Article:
I’ve found a new way to pray.
On Sunday, I skipped Mass. It’s only the second time in my life I’ve done so without a “good reason” (sickness, emergency). I woke up, and was angry—angry about all the things that were drilled into me all through my childhood and adolescence, which no longer make sense – things which I honestly don’t know if I believe anymore. Sin—what the fuck is sin? Why does God get offended and bent out of shape because of our actions, our thoughts? Does God exist?
I have been stuck in my head again: wrestling with the concept of God, of sin, and probably stuck again inside my childhood scrupulosity and fear. The fear is paralyzing, fear of the wrathful God preached at me by my tyrannical father.
Frustrated and alone, I messaged a wise friend. Her response was thoughtful and raw. She did not preach at me. Instead, she encouraged me to experiment as I needed, and to “Go seek Him out if you feel up to it, but in your own way.”
It was simple advice, but it stayed with me all day Sunday and into Monday. I realized, my friend was right: I’ve been hiding from God, and merely paying my “once-weekly Sunday Mass” dues. I was using my tepid attendance at this mandatory “meeting” to hide from him even further, refusing to seek him in any personal, vulnerable way. My friend helped me see that I needed to find a way to encounter him genuinely again. Even if it wasn’t in Mass.
So, all week I’ve been meaning to go outside in the evening after it cooled down, and sit on a blanket under one of the massive trees with a cigar and my Bible. At 10:00 PM tonight, I hunted down the bug spray and my roommate’s lighter.
Outside, I flipped through the Psalms, and finally settled on Psalm 38 (I think). It started “I am like a deaf man, I cannot hear.” I read it, until I got sick of battling the persistent wind. Then I closed the Bible, and sat, listening to the wind, enjoying it enveloping me in its warmth and movement and whisper. The trees behind me shifted to the wind’s pull, whispering back. The katydids sang. And it was so peaceful. I could see by the light of a few welcoming streetlamps. They were kinder, warmer than most back home. I saw one star through the branches of my protective trees.
This was a rare moment of quiet prayer for me. I’ve always struggled with silence—it seemed a horrible demand from an unloving God. In the past, I’d sit there, miserable, on my bed or in a church, trying to clear my mind and be silent. Instead, my mind turned into a rave, attended by the shrieking voices of my scrupulosity, anxiety, self-hatred, and anger at this unloving God I’d been saddled with.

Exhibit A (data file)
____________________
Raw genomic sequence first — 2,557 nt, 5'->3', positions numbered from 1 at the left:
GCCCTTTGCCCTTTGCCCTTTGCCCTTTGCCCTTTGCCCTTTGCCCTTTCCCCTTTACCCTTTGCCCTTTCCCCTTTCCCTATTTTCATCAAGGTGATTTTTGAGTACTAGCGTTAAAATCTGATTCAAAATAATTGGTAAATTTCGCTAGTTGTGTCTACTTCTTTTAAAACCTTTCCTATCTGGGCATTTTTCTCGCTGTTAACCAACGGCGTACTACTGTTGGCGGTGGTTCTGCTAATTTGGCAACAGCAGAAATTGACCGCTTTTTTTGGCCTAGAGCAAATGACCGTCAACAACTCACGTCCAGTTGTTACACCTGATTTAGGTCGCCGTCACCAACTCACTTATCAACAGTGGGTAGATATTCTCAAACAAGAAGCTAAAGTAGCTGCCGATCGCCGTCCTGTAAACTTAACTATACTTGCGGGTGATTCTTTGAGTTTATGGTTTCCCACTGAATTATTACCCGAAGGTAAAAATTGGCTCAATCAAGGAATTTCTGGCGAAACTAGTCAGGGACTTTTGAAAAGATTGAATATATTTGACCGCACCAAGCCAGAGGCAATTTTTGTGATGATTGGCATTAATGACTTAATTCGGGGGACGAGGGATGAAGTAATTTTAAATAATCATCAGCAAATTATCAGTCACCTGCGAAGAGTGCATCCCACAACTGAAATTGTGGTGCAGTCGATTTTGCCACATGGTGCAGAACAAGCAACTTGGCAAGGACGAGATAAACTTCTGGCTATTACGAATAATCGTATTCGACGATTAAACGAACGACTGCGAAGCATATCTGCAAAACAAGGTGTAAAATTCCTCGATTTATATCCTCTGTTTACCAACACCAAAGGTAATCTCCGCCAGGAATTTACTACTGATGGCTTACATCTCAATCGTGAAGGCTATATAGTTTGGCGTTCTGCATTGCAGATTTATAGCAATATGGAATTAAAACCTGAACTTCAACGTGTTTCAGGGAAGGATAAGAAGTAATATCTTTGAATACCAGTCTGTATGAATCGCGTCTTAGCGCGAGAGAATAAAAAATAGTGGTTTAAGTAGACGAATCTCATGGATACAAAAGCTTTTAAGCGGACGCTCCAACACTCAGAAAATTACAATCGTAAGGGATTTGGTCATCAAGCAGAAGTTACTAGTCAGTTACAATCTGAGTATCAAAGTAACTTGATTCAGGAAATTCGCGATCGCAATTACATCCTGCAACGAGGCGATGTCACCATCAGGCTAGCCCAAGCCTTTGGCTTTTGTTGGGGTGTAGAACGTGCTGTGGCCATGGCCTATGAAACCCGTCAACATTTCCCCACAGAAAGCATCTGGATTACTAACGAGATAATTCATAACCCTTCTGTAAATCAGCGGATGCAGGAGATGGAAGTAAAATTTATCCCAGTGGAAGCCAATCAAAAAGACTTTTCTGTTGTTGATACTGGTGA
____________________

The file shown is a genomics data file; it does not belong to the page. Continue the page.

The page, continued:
It was quiet. But the wind and the katydids were loud. It was dark, and I was outside, under the kindness of a giant, ancient tree. The cigarillo gave me something to focus on, and its gentle burning calmed me.
When my thoughts wandered, I’d re-center myself: “I am like a deaf man, Lord. I cannot hear.” I reflected on my spiritual deafness, how I cannot hear Him. So He must show me, as one would guide a deaf man.
He does show me, I realized. He showed me this morning, in the love and generosity of my elderly Haitian student Gracie—”Teacher, can I buy you a soda?” she asked me during break. Then she gave me one of the two slices of pizza she’d bought that morning at 7-eleven.
Tonight, He showed me in the trees and the wind. The single star that glanced at me, welcoming. He showed me in the beauty of a burning cigarillo, the meandering coals at the end, slowly dimmed by the rising ash. Lit again by the pull of my mouth. Dwindling. It was beautiful. I never thought of the beauty in a burning cigar before. As I sat, watching its embers, it reminded me of my heart. The quiet, deep, painful burn of my heart’s ache, its longing. The ashes that grow inside it, hiding all but the faintest glimmers of red warmth, love, life. Then He taps me, and the glow burns again. He pulls breath from me, and I am re-lit. When he pulls too hard, too fast, I glow strong, but dim faster. So He pulls gently. The flame is all but damped out. But it still burns.
This post was originally posted on July 21, 2017, on my former blog, The Lukewarm Still Long, which has been closed.